Tag: Zelda II: The Adventure of Link

A few days ago, we reported a new Ocarina of Time speedrun world record. If you found yourself intrigued by the prospect of racing through your favorite games, you’ll be happy to know a speedrunning marathon is taking place from January 4th to January 10th. Every January, Awesome Games Done Quick collects some of the highest profile speedrunners and raises money for the Prevent Cancer Foundation…

In a recent episode of Previously Recorded, the hosts dive in to a deep discussion about the black sheep of the Zelda family, Zelda 2. This game greatly differs from all other Zelda games, both in its combat and gameplay styles. The Previously Recorded hosts give their opinions on why it’s such a different experience from the other Zelda games and why they either like or dislike it. Head inside for the full video…

As of late, the retro vibe has been quite popular in indie titles. While many of these creations are infused with a good deal of originality and respect for the games which inspired them, it’s hard to know when to draw the line between “inspired by” and “copied from”. And since the Legend of Zelda series has set the standard for so many games, this is an especially tough call. Join the debate inside!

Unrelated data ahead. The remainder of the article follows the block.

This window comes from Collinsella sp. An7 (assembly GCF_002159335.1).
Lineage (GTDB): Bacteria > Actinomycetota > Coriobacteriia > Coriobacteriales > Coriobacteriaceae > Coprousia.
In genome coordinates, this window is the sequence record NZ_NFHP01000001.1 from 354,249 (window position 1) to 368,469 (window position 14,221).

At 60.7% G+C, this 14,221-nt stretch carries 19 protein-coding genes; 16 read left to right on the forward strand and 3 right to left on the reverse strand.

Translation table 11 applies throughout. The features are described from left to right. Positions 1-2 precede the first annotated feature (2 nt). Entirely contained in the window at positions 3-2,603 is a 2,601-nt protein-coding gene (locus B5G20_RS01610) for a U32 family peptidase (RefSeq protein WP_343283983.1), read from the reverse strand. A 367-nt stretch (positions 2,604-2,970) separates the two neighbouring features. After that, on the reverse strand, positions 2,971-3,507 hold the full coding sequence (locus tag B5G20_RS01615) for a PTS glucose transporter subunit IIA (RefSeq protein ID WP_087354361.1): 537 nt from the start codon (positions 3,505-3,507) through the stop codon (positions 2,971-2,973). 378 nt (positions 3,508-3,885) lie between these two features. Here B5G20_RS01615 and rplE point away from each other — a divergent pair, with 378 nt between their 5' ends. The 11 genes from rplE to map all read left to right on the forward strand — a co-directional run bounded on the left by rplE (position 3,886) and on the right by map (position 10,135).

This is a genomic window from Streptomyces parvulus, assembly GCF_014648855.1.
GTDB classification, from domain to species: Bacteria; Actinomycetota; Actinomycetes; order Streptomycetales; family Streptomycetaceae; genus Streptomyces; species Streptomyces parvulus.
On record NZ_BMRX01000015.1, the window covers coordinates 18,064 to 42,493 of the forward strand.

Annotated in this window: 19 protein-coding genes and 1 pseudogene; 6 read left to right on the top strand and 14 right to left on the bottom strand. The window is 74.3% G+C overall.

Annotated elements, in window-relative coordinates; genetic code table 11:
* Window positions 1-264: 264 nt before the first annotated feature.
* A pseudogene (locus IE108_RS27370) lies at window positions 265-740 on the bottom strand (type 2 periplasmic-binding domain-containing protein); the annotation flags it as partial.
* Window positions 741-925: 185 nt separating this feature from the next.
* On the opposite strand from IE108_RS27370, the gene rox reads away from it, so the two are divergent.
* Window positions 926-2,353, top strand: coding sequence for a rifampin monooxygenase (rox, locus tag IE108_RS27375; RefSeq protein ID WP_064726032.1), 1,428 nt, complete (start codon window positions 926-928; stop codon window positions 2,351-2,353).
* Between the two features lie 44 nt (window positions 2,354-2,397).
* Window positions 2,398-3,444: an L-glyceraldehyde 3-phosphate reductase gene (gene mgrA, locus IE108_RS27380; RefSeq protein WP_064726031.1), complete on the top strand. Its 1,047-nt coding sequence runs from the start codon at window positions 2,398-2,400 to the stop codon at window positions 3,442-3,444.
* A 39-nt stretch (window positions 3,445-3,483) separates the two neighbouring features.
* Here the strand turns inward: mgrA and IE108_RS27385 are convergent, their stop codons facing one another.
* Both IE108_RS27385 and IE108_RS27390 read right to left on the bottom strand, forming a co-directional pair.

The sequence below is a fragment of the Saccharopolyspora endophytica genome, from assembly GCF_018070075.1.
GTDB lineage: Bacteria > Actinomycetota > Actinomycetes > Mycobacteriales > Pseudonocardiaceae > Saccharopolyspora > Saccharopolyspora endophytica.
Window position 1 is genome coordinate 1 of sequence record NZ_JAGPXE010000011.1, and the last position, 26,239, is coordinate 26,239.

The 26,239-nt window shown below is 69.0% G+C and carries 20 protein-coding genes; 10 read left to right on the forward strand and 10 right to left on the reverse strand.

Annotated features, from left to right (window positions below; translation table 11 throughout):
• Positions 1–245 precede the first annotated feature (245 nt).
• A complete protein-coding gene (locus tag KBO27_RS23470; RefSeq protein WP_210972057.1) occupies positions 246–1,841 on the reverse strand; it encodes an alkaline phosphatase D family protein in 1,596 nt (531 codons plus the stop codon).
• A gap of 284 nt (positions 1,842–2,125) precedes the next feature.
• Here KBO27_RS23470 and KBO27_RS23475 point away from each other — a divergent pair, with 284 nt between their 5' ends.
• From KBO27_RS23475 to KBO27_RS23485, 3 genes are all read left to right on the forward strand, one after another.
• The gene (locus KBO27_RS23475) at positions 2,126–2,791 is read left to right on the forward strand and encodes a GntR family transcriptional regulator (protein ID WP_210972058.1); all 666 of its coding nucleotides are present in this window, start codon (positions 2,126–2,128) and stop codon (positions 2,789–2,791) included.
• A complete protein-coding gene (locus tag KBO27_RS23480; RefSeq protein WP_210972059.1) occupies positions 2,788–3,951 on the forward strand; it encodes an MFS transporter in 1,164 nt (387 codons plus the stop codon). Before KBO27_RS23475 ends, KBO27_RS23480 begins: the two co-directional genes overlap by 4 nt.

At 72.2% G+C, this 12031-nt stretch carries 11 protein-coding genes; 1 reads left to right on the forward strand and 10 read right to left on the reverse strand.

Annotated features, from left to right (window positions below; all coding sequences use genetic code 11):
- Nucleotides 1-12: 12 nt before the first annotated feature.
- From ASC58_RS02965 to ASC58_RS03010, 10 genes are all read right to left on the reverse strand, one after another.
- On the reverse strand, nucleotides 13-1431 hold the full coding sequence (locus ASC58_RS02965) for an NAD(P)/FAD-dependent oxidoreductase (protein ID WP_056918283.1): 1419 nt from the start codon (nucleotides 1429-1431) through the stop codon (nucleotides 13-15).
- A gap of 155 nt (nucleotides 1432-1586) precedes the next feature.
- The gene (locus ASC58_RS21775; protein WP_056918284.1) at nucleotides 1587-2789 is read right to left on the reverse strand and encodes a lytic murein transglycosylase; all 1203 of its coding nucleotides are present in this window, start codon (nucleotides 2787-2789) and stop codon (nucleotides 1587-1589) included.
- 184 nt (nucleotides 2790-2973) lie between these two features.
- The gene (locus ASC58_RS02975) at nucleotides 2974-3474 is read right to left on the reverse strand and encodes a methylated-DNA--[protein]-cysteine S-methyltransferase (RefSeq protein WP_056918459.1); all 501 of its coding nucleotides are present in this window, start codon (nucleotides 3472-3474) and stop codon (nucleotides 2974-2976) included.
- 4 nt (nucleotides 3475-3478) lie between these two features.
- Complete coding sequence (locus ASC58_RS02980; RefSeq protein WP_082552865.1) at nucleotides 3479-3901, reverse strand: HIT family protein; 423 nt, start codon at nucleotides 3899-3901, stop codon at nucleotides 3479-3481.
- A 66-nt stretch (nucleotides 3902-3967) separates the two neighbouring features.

Often considered the

Zelda series black sheep, Zelda II: The Adventure of Link gets a lot of undeserved hate. Many complain that the game is too difficult, too large, or that it strayed too far from the original game’s design. Despite these issues, Zelda II’s legacy is filled with many overlooked features that should redeem its status among even its staunchest haters.

Let’s take a closer look at some of those redemptive qualities after the jump!

YouTube user InsaneInTheRainMusic posted this video earlier today, and it will truly knock your socks off. He gives the Hyrule Temple Theme from Zelda II (probably best known for its use in the Hyrule Temple stage in Super Smash Bros Melee) a jazzy makeover, and it is simply beautiful. This is easily one of the best renditions of this song that I have heard in a long time.

Head past the jump to check out the video!

This is just a reminder for anyone interested in watching the back to back speed runs of The Legend of Zelda and Zelda II: The Adventure of Link coming up soon in the Summer Games Done Quick charity marathon. The set begins at 1:24pm EST today. You can check the schedule here to confirm the time, as it is subject to change, and you can click here to watch the marathon (which is currently running).

The marathon is a charity which donates to Doctors Without Borders, a humanitarian organization which ‘delivers emergency medical care to people affected by armed conflict, epidemics, malnutrition, natural disaster, or exclusion from health care in more than 65 countries’. Each donation within a certain price bracket will also enter you for a prize. The prizes during the Zelda NES block are some sprite perlers of various characters in The Legend of Zelda, and some really sweet posters.